Apple Inc. Chief Executive Tim Cook recently called for U.S. data protection regulation saying individual’s personal information has been “weaponized.” Mr. Cook proposes that U.S. data protection laws be modeled on the European Union’s General Data Protection Regulation (GDPR) that was enacted in May to both improve user rights and bolster the 28-member bloc’s power as a global rule-maker.
Mr. Cook’s call was issued while speaking at a privacy conference organized by the European Union where he told the audience of EU privacy regulators that the U.S. should enact a comprehensive federal privacy law that follows their example. “Our own information—from the everyday to the deeply personal—is being weaponized against us with military efficiency,” Mr. Cook said. “Today, that trade has exploded into a data-industrial complex.”
Commenting on the need for data privacy regulations Mr. Cook said, “We see vividly — painfully — how technology can harm rather than help. Platforms and algorithms that promised to improve our lives can actually magnify our worst human tendencies.”
Mr. Cook’s comments illustrate how he is positioning Apple – the largest Silicon Valley firm by market capitalization – apart from rivals including Facebook Inc. and Alphabet Inc.’s Google and their recent scandals involving access to personal information. It also highlights the increasing importance of tech firms making their cases directly before EU privacy regulators, who are now empowered to issue fines of up to 4% of a company’s worldwide annual revenue.
Apple maintains that because it makes the bulk of its money by selling devices, rather than advertising, it has far less incentive to exploit its customers’ data. Mr. Cook went even further in his keynote, comparing the underlying data-collection practices of targeted online-advertising, a business worth tens of billions of dollars annually, to surveillance. It is language expected from privacy activists rather than tech CEOs. “We shouldn’t sugarcoat the consequences,” he said. “This is surveillance and these stockpiles of data serve only to make rich the companies that collect them. This should make us uncomfortable.”
Apple gets higher marks from European privacy activists and regulators because it says it anonymizes and limits much of the data it collects on users. However, the company also generates revenue from digital searches across its devices by collecting licensing fees of more than $5 billion annually from Alphabet Inc. to make Google the default search engine on browsers across Apple devices, according to analysts.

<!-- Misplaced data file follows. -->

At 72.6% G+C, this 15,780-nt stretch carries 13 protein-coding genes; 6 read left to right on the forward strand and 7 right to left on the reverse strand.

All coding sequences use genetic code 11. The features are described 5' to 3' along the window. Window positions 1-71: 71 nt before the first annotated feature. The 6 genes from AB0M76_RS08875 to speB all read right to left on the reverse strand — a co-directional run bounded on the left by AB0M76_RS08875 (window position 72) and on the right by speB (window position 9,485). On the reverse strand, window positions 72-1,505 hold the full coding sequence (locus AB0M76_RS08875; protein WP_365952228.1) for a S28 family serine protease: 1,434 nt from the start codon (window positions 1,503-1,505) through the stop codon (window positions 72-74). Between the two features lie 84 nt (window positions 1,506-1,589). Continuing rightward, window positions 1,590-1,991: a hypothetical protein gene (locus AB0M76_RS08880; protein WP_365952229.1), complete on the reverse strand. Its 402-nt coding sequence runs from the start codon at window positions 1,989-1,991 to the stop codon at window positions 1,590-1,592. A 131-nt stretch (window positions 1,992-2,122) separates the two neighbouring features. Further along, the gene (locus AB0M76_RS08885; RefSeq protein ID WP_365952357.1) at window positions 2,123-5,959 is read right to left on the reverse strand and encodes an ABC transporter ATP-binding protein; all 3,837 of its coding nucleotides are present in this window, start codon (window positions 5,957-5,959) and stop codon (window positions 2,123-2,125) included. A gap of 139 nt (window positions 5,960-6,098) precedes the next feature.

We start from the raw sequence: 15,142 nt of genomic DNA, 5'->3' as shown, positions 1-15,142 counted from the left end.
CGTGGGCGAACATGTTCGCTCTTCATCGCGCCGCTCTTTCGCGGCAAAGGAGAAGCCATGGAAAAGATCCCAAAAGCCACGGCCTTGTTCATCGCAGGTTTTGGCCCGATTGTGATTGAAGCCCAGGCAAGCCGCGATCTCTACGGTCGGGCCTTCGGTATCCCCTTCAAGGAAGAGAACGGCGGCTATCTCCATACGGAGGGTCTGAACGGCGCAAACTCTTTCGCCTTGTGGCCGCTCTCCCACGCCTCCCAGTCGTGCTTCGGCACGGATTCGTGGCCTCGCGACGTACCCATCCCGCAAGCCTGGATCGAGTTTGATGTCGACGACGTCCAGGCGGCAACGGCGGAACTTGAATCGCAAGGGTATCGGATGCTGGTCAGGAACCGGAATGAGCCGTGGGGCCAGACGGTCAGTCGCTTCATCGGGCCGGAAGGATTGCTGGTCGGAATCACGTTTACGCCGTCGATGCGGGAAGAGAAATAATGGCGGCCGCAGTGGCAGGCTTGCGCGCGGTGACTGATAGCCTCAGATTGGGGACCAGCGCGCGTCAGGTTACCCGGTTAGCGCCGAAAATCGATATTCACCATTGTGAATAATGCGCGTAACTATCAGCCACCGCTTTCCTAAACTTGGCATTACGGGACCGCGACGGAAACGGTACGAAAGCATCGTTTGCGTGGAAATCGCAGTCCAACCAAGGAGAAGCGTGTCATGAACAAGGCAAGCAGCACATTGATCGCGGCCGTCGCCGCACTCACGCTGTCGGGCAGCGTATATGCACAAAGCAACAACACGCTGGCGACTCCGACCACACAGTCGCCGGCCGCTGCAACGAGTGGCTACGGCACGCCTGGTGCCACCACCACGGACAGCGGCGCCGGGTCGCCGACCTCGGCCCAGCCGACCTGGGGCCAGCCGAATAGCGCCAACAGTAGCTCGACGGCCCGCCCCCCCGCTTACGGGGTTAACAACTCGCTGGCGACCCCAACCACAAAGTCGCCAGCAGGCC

- Mark Zuckerberg defended his leadership in March and said it was “extremely glib” of Mr. Cook to suggest that because the public did not pay to use Facebook that the firm did not care about them.
- Mr. Cook proposed a comprehensive federal privacy law with at least four key planks:
- The right to have personal data minimized
- The right to knowledge
- The right to access
- The right to security
- Tim Cook also warned on AI, “If we get this wrong, the dangers are profound. … We can achieve both great artificial intelligence and great privacy standards. It’s not only a possibility, it is a responsibility. In the pursuit of artificial intelligence, we should not sacrifice the humanity, creativity, and ingenuity that define our human intelligence.”
Quests & Actions (Q&A)
- Apple unveiled expanded privacy protection measures for the U.S., Canada, Australia, and New Zealand that includes the ability to download all personal data held by Apple. European users already have this through GDPR. Should all U.S. tech companies provide this ability to their users? Should this be enforced through regulations?
- Ireland’s data protection commission, the lead authority for Europe with many tech firms based in the country, is investigating Facebook’s data breach allowing hackers access to three million EU accounts. As the first big test of new rules, should Facebook be fined a record $1.63 billion to send a message?
- Previously tech companies pushed for self-regulation but are now proposing federal rules. Is it too late for self-regulation? Should U.S. federal regulations require the highest possible privacy safeguards as included in the GDPR?